Next, Frost generates referential intimacy with the unsung hero of prose: metonymy or “a kind of shorthand in which a relatively simple or concrete entity is used to provide easy access to an entity that is much more complex or abstract,” (Littlemore, 2018, p. 65). As he summons “the singer” and “the nester,” it’s easy to deduce that Frost is addressing birds, but it also begs the question: why not just call them what they are? Through these metonymic expressions, Frost isolates which aspects of birds he references by focusing on their unique, even tokenized behaviors, singing and nesting, over their more obviously recognizable attributes or titles. Littlemore (2018) suggests that metonymy highlights particular features of a phenomenon, while downplaying others, in order to foreground the information that is most important to the communicator (p. 73). The information here most important to Frost is that the birds go out and actually do things rather than just idly sit by, existing, which is a central theme to the poem as it transitions from the sleepiness of winter to the active birth of spring.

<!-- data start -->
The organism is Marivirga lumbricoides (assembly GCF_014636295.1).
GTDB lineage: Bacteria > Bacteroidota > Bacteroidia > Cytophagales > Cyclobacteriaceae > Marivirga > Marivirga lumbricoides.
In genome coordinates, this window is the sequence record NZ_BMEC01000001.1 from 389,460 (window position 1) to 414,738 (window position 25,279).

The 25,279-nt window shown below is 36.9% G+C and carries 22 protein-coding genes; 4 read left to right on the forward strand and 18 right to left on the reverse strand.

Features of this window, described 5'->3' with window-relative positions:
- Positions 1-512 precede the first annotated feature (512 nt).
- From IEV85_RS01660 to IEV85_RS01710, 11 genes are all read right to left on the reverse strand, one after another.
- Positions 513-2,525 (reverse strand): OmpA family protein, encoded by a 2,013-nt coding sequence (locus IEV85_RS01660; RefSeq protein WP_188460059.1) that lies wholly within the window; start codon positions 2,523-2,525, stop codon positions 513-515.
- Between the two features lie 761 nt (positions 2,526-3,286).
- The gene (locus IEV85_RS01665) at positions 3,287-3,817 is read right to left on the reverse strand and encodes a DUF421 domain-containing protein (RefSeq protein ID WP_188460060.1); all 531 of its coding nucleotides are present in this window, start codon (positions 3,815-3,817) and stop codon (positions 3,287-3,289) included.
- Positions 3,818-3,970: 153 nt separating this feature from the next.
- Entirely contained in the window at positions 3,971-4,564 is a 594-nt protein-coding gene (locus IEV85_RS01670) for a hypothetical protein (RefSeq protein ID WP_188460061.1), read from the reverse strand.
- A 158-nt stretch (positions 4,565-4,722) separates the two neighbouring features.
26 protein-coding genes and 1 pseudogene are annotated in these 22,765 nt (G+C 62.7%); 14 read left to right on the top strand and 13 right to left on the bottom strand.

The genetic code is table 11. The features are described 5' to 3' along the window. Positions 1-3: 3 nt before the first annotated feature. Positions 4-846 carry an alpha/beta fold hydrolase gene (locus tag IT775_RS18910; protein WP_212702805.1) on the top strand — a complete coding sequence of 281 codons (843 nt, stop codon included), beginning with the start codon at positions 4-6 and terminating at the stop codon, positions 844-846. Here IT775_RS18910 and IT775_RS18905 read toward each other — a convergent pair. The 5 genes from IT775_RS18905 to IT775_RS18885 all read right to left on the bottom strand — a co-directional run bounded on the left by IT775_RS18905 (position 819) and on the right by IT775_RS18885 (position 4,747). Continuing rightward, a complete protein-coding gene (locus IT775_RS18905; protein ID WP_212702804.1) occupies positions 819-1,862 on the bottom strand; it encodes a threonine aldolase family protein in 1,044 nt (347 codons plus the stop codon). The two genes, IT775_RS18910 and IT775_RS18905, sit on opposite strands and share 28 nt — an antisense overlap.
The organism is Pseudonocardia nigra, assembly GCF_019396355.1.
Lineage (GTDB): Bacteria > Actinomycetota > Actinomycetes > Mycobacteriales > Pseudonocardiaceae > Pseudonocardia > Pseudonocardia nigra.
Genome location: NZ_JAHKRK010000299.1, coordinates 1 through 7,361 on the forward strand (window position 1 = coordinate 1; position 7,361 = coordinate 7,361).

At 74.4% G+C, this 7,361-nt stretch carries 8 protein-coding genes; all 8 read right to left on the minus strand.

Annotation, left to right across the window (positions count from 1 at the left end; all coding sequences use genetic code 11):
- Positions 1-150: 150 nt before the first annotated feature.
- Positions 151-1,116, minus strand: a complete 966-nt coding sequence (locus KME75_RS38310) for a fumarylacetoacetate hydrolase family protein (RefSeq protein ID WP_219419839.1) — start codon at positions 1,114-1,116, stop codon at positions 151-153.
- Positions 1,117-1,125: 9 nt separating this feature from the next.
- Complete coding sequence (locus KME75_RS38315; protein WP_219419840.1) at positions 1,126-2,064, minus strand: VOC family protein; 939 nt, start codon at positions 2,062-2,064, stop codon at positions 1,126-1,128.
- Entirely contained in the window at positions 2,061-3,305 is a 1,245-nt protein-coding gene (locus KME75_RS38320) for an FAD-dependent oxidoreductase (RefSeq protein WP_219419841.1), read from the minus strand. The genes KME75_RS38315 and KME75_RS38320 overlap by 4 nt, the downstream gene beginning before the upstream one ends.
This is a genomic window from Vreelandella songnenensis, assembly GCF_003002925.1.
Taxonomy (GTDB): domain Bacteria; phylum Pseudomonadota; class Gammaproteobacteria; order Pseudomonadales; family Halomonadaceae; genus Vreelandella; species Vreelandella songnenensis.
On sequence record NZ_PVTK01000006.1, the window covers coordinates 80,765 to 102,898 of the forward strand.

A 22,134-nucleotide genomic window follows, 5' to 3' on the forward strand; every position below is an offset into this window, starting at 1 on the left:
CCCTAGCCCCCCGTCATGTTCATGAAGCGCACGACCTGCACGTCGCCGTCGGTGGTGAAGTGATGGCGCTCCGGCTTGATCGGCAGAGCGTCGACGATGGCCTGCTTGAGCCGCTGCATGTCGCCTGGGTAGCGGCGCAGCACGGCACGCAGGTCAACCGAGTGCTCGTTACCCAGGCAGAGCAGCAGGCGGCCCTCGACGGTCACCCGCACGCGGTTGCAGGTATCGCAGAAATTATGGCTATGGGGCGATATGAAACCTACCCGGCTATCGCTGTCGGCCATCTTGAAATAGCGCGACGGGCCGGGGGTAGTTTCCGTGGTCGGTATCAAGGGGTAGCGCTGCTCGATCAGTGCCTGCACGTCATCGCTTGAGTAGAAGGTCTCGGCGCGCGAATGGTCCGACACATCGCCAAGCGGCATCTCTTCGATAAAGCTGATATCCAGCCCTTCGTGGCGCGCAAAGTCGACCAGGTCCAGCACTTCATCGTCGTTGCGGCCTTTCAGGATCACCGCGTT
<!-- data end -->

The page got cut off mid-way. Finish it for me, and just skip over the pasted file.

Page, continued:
The most stark example of metonymic construal is when the speaker demands for the Southwestern Wind to “Find the brown beneath the white” because it so clearly maps the conceptual metonymy of COLOR FOR ENTITY but in a provocative manner that forces the audience to reflect on what’s happening. The entities that the colors are standing in for are of course, earth and snow, and so the complex maneuver of uncovering snow to expose the ground underneath and the figurative implication of winter transforming into spring is artfully summarized into an imageable sub-event within the whole event.